Various TCP and UDP ports have been reserved for specific functions, but the vast majority of the ports go unused. A firewall’s job is to block all unused ports so that hackers and malicious software are unable to use them to attack your machine.
The problem with spyware is that most of it exists in the form of ASP or Java scripts that are embedded in a malicious Web page. When you access a Web page, the page is sent to your machine through TCP port 80. The problem is that if spyware code is embedded in a page, then it reaches your PC through the exact same firewall port as a legitimate Web page. There is no way to filter out spyware at the firewall level.
This doesn’t mean that you shouldn’t use a firewall though. Many types of spyware are designed to transmit information about your computer and the way that you use it to someone on the Web. These transmissions typically occur over some obscure TCP or UDP port. You can therefore prevent such spyware from “phoning home” by configuring your firewall so that it filters outbound as well as inbound traffic.
One thing to keep in mind though is that although I definitely recommend enabling the Windows firewall, it is incapable of filtering outbound traffic. You will have to either install a second firewall on each machine or filter outbound traffic through your corporate perimeter firewall.
One of the most important things that you can do to prevent malicious software from infesting your network is to implement some E-mail security. A lot of people assume that if an E-mail message doesn’t include an attachment then the message is safe.
At one time this used to be true, but not anymore. E-mail messages can contain HTML code. This code can call external scripts that can wreck havoc on your machine. The sad part is that you don’t even have to open a message in order to activate the script that it contains. Outlook contains a preview pane that allows you to view the contents of a message without actually opening it. If a malicious message is displayed through Outlook’s preview pane, that is often enough to trigger the malicious code.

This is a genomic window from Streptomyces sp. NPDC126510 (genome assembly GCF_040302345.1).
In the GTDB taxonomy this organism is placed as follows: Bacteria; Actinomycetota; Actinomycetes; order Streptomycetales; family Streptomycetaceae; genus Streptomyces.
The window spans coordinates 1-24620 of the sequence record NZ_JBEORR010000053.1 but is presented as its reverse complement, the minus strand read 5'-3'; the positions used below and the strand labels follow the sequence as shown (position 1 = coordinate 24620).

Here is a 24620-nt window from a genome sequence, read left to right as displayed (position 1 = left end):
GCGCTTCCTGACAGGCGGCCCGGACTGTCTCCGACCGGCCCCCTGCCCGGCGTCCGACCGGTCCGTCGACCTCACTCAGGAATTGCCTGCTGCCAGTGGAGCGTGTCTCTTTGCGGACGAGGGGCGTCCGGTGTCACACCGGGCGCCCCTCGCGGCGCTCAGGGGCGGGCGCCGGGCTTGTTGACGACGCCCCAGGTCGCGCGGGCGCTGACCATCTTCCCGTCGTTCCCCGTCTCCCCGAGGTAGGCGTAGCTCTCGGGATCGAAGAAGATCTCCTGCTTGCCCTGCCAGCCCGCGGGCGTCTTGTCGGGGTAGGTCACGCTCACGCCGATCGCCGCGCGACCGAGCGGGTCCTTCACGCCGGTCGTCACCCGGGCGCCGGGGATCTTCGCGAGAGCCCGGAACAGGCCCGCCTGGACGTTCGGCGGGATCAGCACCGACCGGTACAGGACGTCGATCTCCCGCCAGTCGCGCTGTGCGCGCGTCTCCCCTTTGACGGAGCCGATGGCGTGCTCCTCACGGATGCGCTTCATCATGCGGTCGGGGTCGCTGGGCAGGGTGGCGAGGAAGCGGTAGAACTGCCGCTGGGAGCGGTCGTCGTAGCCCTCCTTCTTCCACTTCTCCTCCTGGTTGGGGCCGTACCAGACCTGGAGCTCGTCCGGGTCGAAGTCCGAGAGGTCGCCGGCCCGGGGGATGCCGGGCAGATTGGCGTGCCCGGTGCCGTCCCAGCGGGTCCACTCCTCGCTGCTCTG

There are several things that you can do to prevent malicious code from reaching your users through E-mail. First, install the appropriate anti virus software on both the workstations and your mail server. Make sure that you use the standard server level anti virus protection, plus an anti virus package that’s specially designed for your mail server. For example, in my own organization, I have the normal anti virus software installed on my mail server, but the server also contains anti virus software that’s specifically designed for Exchange Server. This software analyzes every inbound message and removes E-mail based viruses before they ever reach a user’s mailbox.
Doing that will keep viruses at bay, but you also need to protect users against spyware. Most spyware that comes through E-mail arrives attached to SPAM, so its important to install a good, server level, anti SPAM product that will keep SPAM out of the user’s mailboxes.